Name of Object:



London, England, United Kingdom

Holding Museum:

Victoria and Albert Museum

About Victoria and Albert Museum, London

Date of Object:

Probably shortly after hegira 350 / AD 961

Museum Inventory Number:


Material(s) / Technique(s):

Carved ivory, silver.


Height 4.3 cm, width 9.5 cm, depth 6 cm

Period / Dynasty:

Spanish Umayyad


Córdoba or Madinat al-Zahra.


An ivory casket with silver hinges and clasp. An Arabic inscription in the script known as floriated kufic reads, ‘In the Name of God, the Merciful, the Compassionate. This is what was made for the young lady, the daughter of ‘Abd al-Rahman, Commander of the Faithful – may God’s mercy and favour be his’. The sides of the casket’s body, as well as the top of the lid, are decorated with relief carvings of gracefully intertwining stylised plants. The same style of floral decoration appears on the marble wall panels of the reception hall in ‘Abd al-Rahman’s palace of Madinat al-Zahra, near Córdoba. Luxury ivory objects like this casket are an important feature of the arts under the Spanish Umayyads.

View Short Description

A finely carved ivory casket decorated with gracefully intertwining tendrils and an Arabic inscription stating that it was made for the daughter of the Spanish Umayyad Caliph ‘Abd al-Rahman III. She may have used it as a jewel-box.

Original Owner:

Daughter (name unknown) of the Spanish Umayyad Caliph ‘Abd al-Rahman III

How date and origin were established:

The inscription includes an Arabic formula, recited only for the deceased. We can thus date the casket shortly after the death of ‘Abd al-Rahman III in 350 / 961.

How Object was obtained:

Purchased by the Museum in Spain in 1866.

How provenance was established:

The Spanish Umayyads were centred at Córdoba, while the carved marble decoration on the walls of the reception hall of Madinat al-Zahra features a similar floral pattern.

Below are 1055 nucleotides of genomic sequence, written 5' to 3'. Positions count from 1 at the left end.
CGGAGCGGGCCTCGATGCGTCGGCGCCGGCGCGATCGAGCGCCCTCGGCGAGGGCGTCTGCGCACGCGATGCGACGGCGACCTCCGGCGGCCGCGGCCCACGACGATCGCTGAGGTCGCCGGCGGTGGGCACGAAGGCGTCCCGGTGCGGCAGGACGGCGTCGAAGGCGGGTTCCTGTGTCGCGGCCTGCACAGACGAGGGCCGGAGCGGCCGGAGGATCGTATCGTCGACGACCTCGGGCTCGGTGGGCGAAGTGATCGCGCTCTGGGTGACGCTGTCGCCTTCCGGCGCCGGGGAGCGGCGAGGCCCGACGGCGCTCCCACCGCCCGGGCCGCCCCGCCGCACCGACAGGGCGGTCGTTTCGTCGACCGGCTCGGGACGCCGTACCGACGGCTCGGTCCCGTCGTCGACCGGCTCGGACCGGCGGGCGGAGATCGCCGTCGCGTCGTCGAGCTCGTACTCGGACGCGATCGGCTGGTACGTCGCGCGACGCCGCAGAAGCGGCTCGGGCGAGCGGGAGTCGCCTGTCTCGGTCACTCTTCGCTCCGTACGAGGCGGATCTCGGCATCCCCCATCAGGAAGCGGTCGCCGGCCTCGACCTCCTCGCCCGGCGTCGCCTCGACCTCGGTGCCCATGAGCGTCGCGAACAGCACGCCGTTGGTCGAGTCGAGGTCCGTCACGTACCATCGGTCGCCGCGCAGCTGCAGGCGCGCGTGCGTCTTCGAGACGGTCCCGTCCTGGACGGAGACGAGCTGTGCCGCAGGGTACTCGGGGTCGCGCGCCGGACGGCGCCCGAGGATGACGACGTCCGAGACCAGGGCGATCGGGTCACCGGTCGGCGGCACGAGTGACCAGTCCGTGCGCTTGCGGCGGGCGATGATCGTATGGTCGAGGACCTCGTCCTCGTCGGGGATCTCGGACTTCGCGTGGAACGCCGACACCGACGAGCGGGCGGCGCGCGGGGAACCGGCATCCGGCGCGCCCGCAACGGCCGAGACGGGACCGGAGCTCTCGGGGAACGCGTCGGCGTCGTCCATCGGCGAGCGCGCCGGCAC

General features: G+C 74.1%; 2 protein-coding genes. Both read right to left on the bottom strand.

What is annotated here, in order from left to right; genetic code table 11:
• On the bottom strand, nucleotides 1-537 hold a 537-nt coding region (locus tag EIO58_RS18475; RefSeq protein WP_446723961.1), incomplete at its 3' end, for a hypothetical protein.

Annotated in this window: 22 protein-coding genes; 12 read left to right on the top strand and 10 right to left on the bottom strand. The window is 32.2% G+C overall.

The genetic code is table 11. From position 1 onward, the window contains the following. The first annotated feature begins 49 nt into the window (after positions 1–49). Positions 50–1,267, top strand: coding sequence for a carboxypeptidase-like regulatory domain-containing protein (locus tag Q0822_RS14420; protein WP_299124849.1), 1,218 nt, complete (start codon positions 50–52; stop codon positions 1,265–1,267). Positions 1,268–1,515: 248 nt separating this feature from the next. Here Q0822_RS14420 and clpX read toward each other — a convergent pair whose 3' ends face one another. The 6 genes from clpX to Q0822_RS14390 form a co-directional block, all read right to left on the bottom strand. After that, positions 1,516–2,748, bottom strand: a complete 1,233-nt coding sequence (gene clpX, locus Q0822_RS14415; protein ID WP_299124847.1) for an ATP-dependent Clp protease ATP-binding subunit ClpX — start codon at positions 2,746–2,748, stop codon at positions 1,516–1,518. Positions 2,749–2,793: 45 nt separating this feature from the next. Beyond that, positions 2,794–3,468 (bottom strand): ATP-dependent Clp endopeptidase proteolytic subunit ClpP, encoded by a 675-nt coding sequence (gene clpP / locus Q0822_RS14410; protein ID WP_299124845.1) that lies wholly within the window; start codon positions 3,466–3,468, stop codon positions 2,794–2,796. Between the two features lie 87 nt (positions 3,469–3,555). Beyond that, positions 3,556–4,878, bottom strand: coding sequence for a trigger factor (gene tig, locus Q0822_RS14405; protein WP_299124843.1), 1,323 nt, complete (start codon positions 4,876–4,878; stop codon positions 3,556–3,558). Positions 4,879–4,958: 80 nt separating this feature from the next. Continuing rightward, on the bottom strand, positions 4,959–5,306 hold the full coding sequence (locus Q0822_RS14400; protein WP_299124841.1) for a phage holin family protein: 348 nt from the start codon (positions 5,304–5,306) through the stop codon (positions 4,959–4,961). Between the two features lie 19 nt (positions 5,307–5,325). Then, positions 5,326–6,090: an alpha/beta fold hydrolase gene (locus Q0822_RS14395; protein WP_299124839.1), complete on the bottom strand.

Selected bibliography:

Beckwith, J., Caskets from Córdoba, London, 1960, pp.6–7 and plate 2.

Holod, R., "Luxury Arts of the Caliphal Period", Al-Andalus: The Art of Islamic Spain (ed. J. Dodds), New York, 1992, p.43 and p.192, cat. no. 2.

Kühnel, E., Die islamischen Elfenbeinskulpturen VIII.–XIII. Jahrhundert, Berlin, 1971, pp.32–3, no. 20.

Stanley, T., with Rosser-Owen, M. and Vernoit, S., Palace and Mosque: Islamic Art from the Middle East, London, 2004, p.78.

Citation of this web page:

Barry Wood "Casket" in Discover Islamic Art, Museum With No Frontiers, 2019.;ISL;uk;Mus02;6;en

Prepared by: Barry WoodBarry Wood

Barry Wood is Curator (Islamic Gallery Project) in the Asian Department of the Victoria and Albert Museum in London. He studied history of art at Johns Hopkins University and history of Islamic art and architecture at Harvard University, from where he obtained his Ph.D. in 2002. He has taught at Harvard, Eastern Mediterranean University, the School of Oriental and African Studies, and the Courtauld Institute of Art. He has also worked at the Harvard University Art Museums and the Walters Art Museum in Baltimore. He has published on topics ranging from Persian manuscripts to the history of exhibitions.

Copyedited by: Mandi Gomez

MWNF Working Number: UK2 06


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